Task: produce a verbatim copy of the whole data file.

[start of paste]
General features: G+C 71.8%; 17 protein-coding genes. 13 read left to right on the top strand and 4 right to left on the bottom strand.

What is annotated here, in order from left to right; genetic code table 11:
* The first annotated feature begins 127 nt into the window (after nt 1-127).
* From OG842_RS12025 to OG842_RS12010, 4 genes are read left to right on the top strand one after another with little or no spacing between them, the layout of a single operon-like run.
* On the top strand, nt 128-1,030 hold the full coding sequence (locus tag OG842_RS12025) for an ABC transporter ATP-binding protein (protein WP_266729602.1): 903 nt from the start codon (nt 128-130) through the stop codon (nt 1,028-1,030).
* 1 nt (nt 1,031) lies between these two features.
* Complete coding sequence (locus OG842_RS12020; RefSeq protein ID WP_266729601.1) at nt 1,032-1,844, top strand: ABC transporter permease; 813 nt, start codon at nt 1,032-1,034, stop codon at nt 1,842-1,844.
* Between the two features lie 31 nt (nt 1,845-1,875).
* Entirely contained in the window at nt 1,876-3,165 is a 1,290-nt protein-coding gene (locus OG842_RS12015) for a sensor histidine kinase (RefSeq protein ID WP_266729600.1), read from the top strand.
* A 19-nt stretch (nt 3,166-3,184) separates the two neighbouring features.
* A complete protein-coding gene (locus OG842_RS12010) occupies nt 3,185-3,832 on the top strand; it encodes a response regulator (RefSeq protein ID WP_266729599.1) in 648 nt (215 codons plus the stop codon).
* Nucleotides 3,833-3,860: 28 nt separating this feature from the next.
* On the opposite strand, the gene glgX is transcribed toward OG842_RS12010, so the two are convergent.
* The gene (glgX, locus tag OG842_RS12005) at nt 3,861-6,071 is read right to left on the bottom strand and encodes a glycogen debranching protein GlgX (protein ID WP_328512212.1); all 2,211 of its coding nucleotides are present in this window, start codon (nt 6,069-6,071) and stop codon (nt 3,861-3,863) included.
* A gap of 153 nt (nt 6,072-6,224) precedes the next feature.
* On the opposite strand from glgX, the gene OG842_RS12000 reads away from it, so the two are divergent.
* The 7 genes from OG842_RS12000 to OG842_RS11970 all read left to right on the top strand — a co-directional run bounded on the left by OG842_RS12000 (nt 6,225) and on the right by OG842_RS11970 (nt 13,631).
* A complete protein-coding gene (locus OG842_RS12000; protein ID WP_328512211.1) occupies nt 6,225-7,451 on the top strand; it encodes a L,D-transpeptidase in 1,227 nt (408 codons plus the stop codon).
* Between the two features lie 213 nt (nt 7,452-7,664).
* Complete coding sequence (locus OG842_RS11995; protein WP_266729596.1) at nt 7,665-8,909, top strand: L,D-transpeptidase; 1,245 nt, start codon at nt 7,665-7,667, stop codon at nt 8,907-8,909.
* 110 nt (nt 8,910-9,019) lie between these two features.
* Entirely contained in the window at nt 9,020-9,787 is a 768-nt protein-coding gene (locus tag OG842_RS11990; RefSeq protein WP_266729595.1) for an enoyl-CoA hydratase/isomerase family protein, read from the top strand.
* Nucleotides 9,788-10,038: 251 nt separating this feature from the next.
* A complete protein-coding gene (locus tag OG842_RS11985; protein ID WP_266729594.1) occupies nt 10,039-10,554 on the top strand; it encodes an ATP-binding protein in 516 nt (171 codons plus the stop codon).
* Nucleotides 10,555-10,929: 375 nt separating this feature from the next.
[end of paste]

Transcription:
General features: G+C 71.8%; 17 protein-coding genes. 13 read left to right on the top strand and 4 right to left on the bottom strand.

What is annotated here, in order from left to right; genetic code table 11:
* The first annotated feature begins 127 nt into the window (after nt 1-127).
* From OG842_RS12025 to OG842_RS12010, 4 genes are read left to right on the top strand one after another with little or no spacing between them, the layout of a single operon-like run.
* On the top strand, nt 128-1,030 hold the full coding sequence (locus tag OG842_RS12025) for an ABC transporter ATP-binding protein (protein WP_266729602.1): 903 nt from the start codon (nt 128-130) through the stop codon (nt 1,028-1,030).
* 1 nt (nt 1,031) lies between these two features.
* Complete coding sequence (locus OG842_RS12020; RefSeq protein ID WP_266729601.1) at nt 1,032-1,844, top strand: ABC transporter permease; 813 nt, start codon at nt 1,032-1,034, stop codon at nt 1,842-1,844.
* Between the two features lie 31 nt (nt 1,845-1,875).
* Entirely contained in the window at nt 1,876-3,165 is a 1,290-nt protein-coding gene (locus OG842_RS12015) for a sensor histidine kinase (RefSeq protein ID WP_266729600.1), read from the top strand.
* A 19-nt stretch (nt 3,166-3,184) separates the two neighbouring features.
* A complete protein-coding gene (locus OG842_RS12010) occupies nt 3,185-3,832 on the top strand; it encodes a response regulator (RefSeq protein ID WP_266729599.1) in 648 nt (215 codons plus the stop codon).
* Nucleotides 3,833-3,860: 28 nt separating this feature from the next.
* On the opposite strand, the gene glgX is transcribed toward OG842_RS12010, so the two are convergent.
* The gene (glgX, locus tag OG842_RS12005) at nt 3,861-6,071 is read right to left on the bottom strand and encodes a glycogen debranching protein GlgX (protein ID WP_328512212.1); all 2,211 of its coding nucleotides are present in this window, start codon (nt 6,069-6,071) and stop codon (nt 3,861-3,863) included.
* A gap of 153 nt (nt 6,072-6,224) precedes the next feature.
* On the opposite strand from glgX, the gene OG842_RS12000 reads away from it, so the two are divergent.
* The 7 genes from OG842_RS12000 to OG842_RS11970 all read left to right on the top strand — a co-directional run bounded on the left by OG842_RS12000 (nt 6,225) and on the right by OG842_RS11970 (nt 13,631).
* A complete protein-coding gene (locus OG842_RS12000; protein ID WP_328512211.1) occupies nt 6,225-7,451 on the top strand; it encodes a L,D-transpeptidase in 1,227 nt (408 codons plus the stop codon).
* Between the two features lie 213 nt (nt 7,452-7,664).
* Complete coding sequence (locus OG842_RS11995; protein WP_266729596.1) at nt 7,665-8,909, top strand: L,D-transpeptidase; 1,245 nt, start codon at nt 7,665-7,667, stop codon at nt 8,907-8,909.
* 110 nt (nt 8,910-9,019) lie between these two features.
* Entirely contained in the window at nt 9,020-9,787 is a 768-nt protein-coding gene (locus tag OG842_RS11990; RefSeq protein WP_266729595.1) for an enoyl-CoA hydratase/isomerase family protein, read from the top strand.
* Nucleotides 9,788-10,038: 251 nt separating this feature from the next.
* A complete protein-coding gene (locus tag OG842_RS11985; protein ID WP_266729594.1) occupies nt 10,039-10,554 on the top strand; it encodes an ATP-binding protein in 516 nt (171 codons plus the stop codon).
* Nucleotides 10,555-10,929: 375 nt separating this feature from the next.